Building employee awareness to social engineering attacks, like Phishing, is clawing its way up the CISO’s priority ladder; and rightly so. But, what good are aware employees if your customers can be directly targeted by such attacks?
A month ago, monster.com had to deal with a phishing attack that targeted their clients and did so with some success. Security experts commented in this USAtoday article urging job seekers to expose minimal data and blaming monster.com for not enforcing strong passwords. I don’t want to undermine the soundness of those suggestions. However, I don’t believe they will solve the issue at hand. How about educating your clients and users about such threats? Now some of you may argue that these educational campaigns that include informative blurbs on the website don’t really work. Agreed. Is it time we adopted an innovative approach of emulating a phishing attack against our clients and instantly educating those that succumb by explaining what the exercise entailed and the do’s and dont’s? Such exercises have worked effectively when educating employees; that should be proof enough of their efficacy. And yes, I’m sure your legal counsel would shed a few drops of sweat if you suggested this exercise. But then there were a few who reacted in similar fashion when the concept of network pen testing was introduced.
Monster.com was not a one-off target. Here’s another company responding to a phishing attack against its clients:
From: [email protected]
Sent: Friday, September 14, 2007 4:45 PM
Subject: Fraudulent EmailsBeginning yesterday, certain ADP clients and other parties started receiving fraudulent e-mails that appear to be sent from ADP. They were not. If you receive these e-mails DO NOT OPEN, FORWARD, LAUNCH OR RESPOND TO THEM. IMMEDIATELY DELETE THEM. The e-mails and their attachments are malicious and could harm your computer. We believe they are attempting to compromise your data. WHAT YOU NEED TO KNOW: Here is what you should be on the lookout for:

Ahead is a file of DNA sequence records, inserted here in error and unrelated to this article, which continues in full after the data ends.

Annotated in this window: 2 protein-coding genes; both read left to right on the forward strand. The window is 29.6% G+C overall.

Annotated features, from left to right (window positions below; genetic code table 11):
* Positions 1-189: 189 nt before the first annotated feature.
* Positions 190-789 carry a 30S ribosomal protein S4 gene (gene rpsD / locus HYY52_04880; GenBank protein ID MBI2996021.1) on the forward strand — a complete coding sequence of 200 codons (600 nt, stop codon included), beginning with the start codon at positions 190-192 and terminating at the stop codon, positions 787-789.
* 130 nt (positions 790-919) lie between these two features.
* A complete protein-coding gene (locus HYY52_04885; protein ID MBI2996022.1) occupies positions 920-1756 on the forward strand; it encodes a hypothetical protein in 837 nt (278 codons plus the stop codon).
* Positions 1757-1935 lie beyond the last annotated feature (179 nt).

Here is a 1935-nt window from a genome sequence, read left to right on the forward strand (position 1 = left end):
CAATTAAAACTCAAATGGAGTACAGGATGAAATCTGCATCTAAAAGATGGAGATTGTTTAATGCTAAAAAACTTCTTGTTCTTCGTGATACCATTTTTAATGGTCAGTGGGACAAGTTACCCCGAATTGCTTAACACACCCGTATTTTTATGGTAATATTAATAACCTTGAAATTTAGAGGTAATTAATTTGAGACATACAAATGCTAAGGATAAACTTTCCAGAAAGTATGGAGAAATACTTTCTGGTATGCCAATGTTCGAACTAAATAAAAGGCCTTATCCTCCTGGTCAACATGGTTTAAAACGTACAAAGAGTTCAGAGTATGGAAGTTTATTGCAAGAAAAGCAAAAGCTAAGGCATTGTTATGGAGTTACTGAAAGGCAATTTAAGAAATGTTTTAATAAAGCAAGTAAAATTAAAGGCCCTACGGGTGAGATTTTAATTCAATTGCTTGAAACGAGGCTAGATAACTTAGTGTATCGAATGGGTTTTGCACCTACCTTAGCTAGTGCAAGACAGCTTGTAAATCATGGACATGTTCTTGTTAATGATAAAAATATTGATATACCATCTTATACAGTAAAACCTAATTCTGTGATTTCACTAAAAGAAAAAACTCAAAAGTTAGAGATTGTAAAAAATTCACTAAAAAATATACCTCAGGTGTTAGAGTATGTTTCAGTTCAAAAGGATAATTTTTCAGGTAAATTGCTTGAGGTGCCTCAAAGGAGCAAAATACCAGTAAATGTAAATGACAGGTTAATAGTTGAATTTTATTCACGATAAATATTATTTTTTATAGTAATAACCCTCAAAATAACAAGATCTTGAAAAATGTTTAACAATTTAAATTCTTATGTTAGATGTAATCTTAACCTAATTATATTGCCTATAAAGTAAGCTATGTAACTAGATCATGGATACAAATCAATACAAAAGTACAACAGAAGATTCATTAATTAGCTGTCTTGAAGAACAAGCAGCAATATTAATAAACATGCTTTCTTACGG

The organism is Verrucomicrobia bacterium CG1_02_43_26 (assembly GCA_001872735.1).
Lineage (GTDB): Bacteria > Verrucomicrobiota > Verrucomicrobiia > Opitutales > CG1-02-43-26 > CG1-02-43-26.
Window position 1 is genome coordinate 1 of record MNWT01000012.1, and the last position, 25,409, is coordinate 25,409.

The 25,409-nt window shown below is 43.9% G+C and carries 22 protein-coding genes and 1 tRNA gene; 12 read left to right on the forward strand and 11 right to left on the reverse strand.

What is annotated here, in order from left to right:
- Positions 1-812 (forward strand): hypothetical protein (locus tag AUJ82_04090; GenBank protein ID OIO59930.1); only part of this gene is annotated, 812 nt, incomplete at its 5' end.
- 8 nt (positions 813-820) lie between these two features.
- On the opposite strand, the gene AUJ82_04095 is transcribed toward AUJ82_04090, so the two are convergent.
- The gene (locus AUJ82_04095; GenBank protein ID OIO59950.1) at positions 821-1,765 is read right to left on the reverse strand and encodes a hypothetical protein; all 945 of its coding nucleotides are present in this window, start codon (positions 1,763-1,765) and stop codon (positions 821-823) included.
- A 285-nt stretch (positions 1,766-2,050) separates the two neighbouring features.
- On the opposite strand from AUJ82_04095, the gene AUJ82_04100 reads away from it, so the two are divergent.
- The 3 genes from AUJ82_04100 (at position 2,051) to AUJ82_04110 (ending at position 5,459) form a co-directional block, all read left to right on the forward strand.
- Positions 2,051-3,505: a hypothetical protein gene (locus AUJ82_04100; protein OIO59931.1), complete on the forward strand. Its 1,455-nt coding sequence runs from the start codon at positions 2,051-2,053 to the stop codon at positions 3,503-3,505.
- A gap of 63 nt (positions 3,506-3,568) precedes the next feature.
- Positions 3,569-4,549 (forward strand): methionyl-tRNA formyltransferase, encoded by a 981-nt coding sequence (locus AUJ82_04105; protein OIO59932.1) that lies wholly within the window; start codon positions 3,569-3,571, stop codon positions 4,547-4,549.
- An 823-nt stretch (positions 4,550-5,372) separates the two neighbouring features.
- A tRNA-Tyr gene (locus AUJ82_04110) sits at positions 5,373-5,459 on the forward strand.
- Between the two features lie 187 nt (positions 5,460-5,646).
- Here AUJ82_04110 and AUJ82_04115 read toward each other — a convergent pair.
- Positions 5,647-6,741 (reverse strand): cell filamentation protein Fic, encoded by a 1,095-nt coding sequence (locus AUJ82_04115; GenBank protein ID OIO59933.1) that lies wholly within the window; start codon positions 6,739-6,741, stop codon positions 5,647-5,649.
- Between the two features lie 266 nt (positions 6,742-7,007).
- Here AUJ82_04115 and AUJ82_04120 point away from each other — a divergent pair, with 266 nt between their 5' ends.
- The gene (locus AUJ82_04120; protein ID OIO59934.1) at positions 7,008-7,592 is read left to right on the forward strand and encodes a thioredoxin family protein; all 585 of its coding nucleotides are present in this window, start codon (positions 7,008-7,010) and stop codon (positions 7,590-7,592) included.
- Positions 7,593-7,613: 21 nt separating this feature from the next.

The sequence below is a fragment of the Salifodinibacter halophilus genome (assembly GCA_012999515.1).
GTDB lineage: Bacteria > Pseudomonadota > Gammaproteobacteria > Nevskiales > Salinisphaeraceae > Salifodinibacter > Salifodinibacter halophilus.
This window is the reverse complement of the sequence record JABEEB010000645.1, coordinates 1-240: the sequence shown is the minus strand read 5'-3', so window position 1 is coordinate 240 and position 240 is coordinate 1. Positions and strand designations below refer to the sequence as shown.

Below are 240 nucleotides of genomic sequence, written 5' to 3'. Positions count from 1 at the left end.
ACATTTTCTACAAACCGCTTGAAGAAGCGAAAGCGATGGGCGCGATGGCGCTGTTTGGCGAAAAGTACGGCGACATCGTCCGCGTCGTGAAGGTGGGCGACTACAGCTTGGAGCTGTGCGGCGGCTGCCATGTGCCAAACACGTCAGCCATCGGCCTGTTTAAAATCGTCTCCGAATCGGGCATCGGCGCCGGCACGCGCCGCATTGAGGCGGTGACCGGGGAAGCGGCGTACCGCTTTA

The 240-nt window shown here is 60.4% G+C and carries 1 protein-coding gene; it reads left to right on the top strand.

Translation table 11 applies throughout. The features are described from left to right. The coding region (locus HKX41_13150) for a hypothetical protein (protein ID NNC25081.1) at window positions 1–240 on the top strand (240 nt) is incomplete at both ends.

- The “from:” address in these e-mails may have been spoofed to look like it is coming from ADP such as “[email protected]” or “[email protected]“.
- The subject line may read: “Agreement Update for ” or “Complaint Update for ”.
- The e-mail may have an attachment named either Agreement.rtf or Agree.rtf or may instruct you to “download a copy of your complaint.”
- These attacks are sophisticated and you may receive other fraudulent e-mails. Please be careful not to open any suspicious attachments or to download any files.
ADP will continually update the information on its website to help you identify and avoid problems from these suspicious e-mails. You will be able to visit http://www.adp.com/about_fraudulentemail.asp for the latest information.
WHAT YOU NEED TO DO: If you received one of these suspicious e-mails do not open the attachment and do not provide any information of any kind. Delete the e-mail and any attachment immediately.
WHAT IS ADP DOING ABOUT THIS: ADP’s security team is working with law enforcement as well as outside experts to identify those responsible for this attack. If we identify any further steps needed to protect your computer, ADP will immediately post this information on our website.We appreciate your understanding as we work with law enforcement and you to resolve this matter.
Corporations have invested millions in security processes and technology. It’s time we focussed on the “people” factor. – Rohyt